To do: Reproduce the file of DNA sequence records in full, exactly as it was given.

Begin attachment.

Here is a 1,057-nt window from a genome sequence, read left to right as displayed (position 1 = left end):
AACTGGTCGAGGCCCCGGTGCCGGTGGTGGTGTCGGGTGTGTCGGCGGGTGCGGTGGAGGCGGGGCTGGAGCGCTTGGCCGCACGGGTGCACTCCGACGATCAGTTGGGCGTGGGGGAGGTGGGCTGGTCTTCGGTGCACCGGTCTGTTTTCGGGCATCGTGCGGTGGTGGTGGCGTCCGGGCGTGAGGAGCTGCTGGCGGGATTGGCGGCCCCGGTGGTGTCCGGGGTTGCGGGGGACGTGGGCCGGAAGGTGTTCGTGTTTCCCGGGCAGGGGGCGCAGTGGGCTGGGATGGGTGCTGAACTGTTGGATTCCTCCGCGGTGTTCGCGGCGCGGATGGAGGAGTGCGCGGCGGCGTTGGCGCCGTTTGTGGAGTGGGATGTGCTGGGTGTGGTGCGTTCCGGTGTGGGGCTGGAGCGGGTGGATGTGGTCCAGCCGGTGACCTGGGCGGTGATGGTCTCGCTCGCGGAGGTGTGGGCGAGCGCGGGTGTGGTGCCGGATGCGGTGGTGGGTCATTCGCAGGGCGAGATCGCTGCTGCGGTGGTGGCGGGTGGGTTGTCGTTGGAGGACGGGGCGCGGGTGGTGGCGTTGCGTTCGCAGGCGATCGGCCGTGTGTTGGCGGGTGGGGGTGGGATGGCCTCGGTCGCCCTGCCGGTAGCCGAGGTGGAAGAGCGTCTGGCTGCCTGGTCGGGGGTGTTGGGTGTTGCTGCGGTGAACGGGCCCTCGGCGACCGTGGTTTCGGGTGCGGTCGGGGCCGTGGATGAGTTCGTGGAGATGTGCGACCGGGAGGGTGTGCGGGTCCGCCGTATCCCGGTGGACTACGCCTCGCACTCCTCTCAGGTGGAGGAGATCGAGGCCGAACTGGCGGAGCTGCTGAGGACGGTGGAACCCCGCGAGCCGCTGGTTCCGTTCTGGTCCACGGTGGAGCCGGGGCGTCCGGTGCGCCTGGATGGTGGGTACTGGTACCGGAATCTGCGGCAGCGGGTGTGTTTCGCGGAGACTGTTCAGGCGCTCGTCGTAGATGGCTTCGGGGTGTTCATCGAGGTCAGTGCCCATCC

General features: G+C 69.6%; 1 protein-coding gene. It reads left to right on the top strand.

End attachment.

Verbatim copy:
Here is a 1,057-nt window from a genome sequence, read left to right as displayed (position 1 = left end):
AACTGGTCGAGGCCCCGGTGCCGGTGGTGGTGTCGGGTGTGTCGGCGGGTGCGGTGGAGGCGGGGCTGGAGCGCTTGGCCGCACGGGTGCACTCCGACGATCAGTTGGGCGTGGGGGAGGTGGGCTGGTCTTCGGTGCACCGGTCTGTTTTCGGGCATCGTGCGGTGGTGGTGGCGTCCGGGCGTGAGGAGCTGCTGGCGGGATTGGCGGCCCCGGTGGTGTCCGGGGTTGCGGGGGACGTGGGCCGGAAGGTGTTCGTGTTTCCCGGGCAGGGGGCGCAGTGGGCTGGGATGGGTGCTGAACTGTTGGATTCCTCCGCGGTGTTCGCGGCGCGGATGGAGGAGTGCGCGGCGGCGTTGGCGCCGTTTGTGGAGTGGGATGTGCTGGGTGTGGTGCGTTCCGGTGTGGGGCTGGAGCGGGTGGATGTGGTCCAGCCGGTGACCTGGGCGGTGATGGTCTCGCTCGCGGAGGTGTGGGCGAGCGCGGGTGTGGTGCCGGATGCGGTGGTGGGTCATTCGCAGGGCGAGATCGCTGCTGCGGTGGTGGCGGGTGGGTTGTCGTTGGAGGACGGGGCGCGGGTGGTGGCGTTGCGTTCGCAGGCGATCGGCCGTGTGTTGGCGGGTGGGGGTGGGATGGCCTCGGTCGCCCTGCCGGTAGCCGAGGTGGAAGAGCGTCTGGCTGCCTGGTCGGGGGTGTTGGGTGTTGCTGCGGTGAACGGGCCCTCGGCGACCGTGGTTTCGGGTGCGGTCGGGGCCGTGGATGAGTTCGTGGAGATGTGCGACCGGGAGGGTGTGCGGGTCCGCCGTATCCCGGTGGACTACGCCTCGCACTCCTCTCAGGTGGAGGAGATCGAGGCCGAACTGGCGGAGCTGCTGAGGACGGTGGAACCCCGCGAGCCGCTGGTTCCGTTCTGGTCCACGGTGGAGCCGGGGCGTCCGGTGCGCCTGGATGGTGGGTACTGGTACCGGAATCTGCGGCAGCGGGTGTGTTTCGCGGAGACTGTTCAGGCGCTCGTCGTAGATGGCTTCGGGGTGTTCATCGAGGTCAGTGCCCATCC

General features: G+C 69.6%; 1 protein-coding gene. It reads left to right on the top strand.